"When I approached professors to discuss research projects addressing organic agriculture in farmer's markets, the first one told me that `no one cares about people selling food in parking lots on the other side of the train tracks,'" said a PhD student at a large land-grant university who did not wish to be identified. "My academic adviser told me my best bet was to write a grant for Monsanto or the Department of Homeland Security to fund my research on why farmer's markets were stocked with `black market vegetables' that `are a bioterrorism threat waiting to happen.' It was communicated to me on more than one occasion throughout my education that I should just study something Monsanto would fund rather than ideas to which I was deeply committed. I ended up studying what I wanted, but received no financial support, and paid for my education out of pocket."

Unfortunately, she's not alone. Conducting research requires funding, and today's research follows the golden rule: The one with the gold makes the rules.

A report just released by Food and Water Watch examines the role of corporate funding of agricultural research at land grant universities, of which there are more than 100. "You hear again and again Congress and regulators clamoring for science-based rules, policies, regulations," says Food and Water Watch researcher Tim
Schwab, explaining why he began investigating corporate influence in agricultural research. "So if the rules and regulations and policies are based on science that is industry-biased, then the fallout goes beyond academic articles. It really trickles down to farmer livelihoods and consumer choice."

by Fran (fran at eurotrib dot com) on Mon May 21st, 2012 at 03:24:59 AM EST
[ Parent ]
While you're at it just make up the data, making Monsanto look good. The grant money will flood in and who'll check your results?

The good news ... it's only a life sentence. You eventually leave this planet of idiots.
by THE Twank (yatta blah blah @ blah.com) on Mon May 21st, 2012 at 07:36:59 AM EST
[ Parent ]
I tink that's how it already happens. Otherwise nobody could have bought the daft idea of non-proliferating roundup immunity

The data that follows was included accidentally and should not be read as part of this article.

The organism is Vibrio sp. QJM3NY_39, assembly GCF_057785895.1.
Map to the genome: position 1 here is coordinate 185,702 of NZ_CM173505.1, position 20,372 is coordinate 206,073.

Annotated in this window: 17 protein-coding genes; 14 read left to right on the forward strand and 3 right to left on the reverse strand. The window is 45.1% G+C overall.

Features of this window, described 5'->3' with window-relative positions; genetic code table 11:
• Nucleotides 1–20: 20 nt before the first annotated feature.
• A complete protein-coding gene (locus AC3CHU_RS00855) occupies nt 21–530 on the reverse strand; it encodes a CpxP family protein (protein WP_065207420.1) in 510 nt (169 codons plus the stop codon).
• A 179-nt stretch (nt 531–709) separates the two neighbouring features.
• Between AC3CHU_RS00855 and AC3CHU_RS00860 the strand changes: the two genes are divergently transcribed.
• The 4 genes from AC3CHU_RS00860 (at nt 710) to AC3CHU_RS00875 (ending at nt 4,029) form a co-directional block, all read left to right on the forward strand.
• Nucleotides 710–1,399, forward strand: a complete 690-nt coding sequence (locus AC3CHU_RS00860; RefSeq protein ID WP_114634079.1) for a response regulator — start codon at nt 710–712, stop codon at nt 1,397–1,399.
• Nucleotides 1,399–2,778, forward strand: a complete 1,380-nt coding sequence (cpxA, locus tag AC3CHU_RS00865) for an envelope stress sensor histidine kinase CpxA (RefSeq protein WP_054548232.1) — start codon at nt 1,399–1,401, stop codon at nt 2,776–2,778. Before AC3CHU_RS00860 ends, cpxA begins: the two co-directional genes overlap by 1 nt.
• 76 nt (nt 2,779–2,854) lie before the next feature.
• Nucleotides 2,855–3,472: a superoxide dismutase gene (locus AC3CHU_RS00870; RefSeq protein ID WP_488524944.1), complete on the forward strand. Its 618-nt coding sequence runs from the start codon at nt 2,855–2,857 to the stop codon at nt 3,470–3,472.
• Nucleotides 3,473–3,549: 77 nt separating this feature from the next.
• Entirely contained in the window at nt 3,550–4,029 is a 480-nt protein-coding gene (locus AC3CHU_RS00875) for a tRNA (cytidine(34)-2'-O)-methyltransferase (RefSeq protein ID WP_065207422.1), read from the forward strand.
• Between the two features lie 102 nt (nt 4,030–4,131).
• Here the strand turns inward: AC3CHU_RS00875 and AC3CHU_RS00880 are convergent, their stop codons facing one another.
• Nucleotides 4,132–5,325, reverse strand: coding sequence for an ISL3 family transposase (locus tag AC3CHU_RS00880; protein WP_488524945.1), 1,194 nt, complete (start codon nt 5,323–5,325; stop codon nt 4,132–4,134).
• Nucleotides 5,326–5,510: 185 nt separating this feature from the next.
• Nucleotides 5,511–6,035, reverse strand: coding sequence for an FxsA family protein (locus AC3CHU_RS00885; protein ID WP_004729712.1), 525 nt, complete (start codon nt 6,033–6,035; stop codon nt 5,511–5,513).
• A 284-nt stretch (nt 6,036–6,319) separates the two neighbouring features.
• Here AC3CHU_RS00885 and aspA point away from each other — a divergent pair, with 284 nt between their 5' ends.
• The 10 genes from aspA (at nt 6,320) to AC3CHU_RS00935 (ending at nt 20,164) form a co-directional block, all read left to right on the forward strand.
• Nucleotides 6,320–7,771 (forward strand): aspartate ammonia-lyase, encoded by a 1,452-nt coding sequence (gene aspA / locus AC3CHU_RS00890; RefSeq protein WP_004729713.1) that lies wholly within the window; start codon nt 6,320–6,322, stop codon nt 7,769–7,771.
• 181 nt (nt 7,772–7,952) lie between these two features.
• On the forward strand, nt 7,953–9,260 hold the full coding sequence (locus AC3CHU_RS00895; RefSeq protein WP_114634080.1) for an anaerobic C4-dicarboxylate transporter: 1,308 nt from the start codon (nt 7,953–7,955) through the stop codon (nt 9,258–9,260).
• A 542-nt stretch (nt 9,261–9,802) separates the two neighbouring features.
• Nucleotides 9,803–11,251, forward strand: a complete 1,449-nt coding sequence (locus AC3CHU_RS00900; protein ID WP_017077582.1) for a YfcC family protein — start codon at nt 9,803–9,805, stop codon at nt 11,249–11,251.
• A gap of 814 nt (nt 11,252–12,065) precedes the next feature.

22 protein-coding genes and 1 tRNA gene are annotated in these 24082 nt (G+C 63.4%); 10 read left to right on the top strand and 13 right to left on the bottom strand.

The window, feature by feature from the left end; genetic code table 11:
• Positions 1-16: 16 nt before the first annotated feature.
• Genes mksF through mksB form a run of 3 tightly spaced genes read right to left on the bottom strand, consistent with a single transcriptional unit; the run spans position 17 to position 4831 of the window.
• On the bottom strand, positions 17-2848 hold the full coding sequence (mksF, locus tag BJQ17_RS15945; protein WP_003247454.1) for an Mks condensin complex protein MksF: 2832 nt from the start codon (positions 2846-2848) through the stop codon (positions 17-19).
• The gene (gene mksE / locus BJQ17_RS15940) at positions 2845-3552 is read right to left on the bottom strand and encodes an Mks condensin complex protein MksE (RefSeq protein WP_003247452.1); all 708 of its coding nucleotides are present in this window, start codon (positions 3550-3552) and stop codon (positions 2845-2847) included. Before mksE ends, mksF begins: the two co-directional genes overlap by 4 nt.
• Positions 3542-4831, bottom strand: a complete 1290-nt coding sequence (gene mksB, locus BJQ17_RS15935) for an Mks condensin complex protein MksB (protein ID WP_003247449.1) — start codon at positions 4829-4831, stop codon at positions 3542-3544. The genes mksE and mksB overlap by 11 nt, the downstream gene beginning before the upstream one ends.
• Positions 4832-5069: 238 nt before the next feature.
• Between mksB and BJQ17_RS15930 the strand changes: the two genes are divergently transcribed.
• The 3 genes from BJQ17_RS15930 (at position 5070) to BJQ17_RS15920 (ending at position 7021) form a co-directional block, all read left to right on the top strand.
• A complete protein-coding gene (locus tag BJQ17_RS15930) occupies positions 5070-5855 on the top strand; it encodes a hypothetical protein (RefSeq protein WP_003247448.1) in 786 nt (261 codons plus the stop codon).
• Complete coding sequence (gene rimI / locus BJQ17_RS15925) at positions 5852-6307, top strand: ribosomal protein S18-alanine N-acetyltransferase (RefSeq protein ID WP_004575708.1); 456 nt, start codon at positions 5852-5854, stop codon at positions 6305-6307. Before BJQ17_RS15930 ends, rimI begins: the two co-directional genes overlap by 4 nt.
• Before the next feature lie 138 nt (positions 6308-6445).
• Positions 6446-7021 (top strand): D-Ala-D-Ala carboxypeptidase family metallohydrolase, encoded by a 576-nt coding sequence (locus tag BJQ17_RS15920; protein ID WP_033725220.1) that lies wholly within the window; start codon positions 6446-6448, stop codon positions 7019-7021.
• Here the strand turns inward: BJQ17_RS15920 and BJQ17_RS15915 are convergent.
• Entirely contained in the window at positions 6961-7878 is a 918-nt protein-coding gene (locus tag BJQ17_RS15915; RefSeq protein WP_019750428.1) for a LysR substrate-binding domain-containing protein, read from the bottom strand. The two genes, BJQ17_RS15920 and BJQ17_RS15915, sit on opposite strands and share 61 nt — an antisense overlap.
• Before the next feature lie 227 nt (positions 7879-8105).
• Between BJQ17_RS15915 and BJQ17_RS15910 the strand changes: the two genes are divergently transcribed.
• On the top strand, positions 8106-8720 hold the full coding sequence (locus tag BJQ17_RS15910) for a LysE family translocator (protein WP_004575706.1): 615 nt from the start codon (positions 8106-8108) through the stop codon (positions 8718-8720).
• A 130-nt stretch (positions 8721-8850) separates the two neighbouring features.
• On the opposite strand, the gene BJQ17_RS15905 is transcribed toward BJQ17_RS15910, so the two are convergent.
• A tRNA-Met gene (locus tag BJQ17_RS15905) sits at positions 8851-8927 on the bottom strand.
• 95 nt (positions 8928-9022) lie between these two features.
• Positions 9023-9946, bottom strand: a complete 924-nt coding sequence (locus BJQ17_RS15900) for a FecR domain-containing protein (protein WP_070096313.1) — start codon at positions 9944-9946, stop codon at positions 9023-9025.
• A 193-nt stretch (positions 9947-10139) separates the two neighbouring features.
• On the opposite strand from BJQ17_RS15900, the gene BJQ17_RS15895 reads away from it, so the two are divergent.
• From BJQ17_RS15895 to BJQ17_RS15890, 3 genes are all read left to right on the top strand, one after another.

keep to the Fen Causeway
by Helen (lareinagal at yahoo dot co dot uk) on Mon May 21st, 2012 at 08:28:49 AM EST
[ Parent ]
by Nomad on Sun May 20th, 2012 at 03:13:10 PM EST
BBC News - SpaceX Falcon rocket aborts launch in last second

The launch of the American SpaceX company's re-supply mission to the International Space Station (ISS) has been delayed by at least three days.

The company was forced to abort the flight just as its Falcon rocket was about to leave the pad at Florida's Cape Canaveral Air Force Station.

Early data indicated unusual pressure readings in one of the nine engine combustion chambers under the vehicle.

The company says it hopes to try again on Tuesday or Wednesday.

"We had a nominal countdown, right until about T-minus point-five-seconds," explained SpaceX president Gwynne Shotwell.

"The engine controller noted high chamber pressure in engine five; software did what it was supposed to do - aborted engine five, and then we went through the remaining engine shut-down," she told reporters.

"We need to lift off with all nine [engines], which is why we aborted. You can lose up to two engines and still make your mission, just not at lift-off."

The next earliest launch opportunity is 03:44 EDT (07:44 GMT; 08:44 BST) on Tuesday.

SpaceX is attempting to become the first private company to send a cargo craft to the ISS; and its Dragon ship, which sits atop the Falcon rocket, has been loaded with half a tonne of food and spares for the purpose.

by Nomad on Sun May 20th, 2012 at 06:54:44 PM EST
[ Parent ]
Nomad:

"We need to lift off with all nine [engines], which is why we aborted. You can lose up to two engines and still make your mission, just not at lift-off."

makes you wonder how they come up with that factoid.

boffin consults tables...

"We can all be prosperous but we can't all be rich." Ian Welsh

by melo (melometa4(at)gmail.com) on Sun May 20th, 2012 at 09:15:23 PM EST
[ Parent ]
Physics. Acceleration needs to be maximised to use fuel efficiently. That makes the engines heavier. So there is a trade-off. Which tells you that you never launch if you cannot get maximal thrust.
by oliver on Mon May 21st, 2012 at 03:16:35 AM EST
[ Parent ]
... never launch if you cannot get maximal thrust.

So said a past girlfriend.

The good news ... it's only a life sentence. You eventually leave this planet of idiots.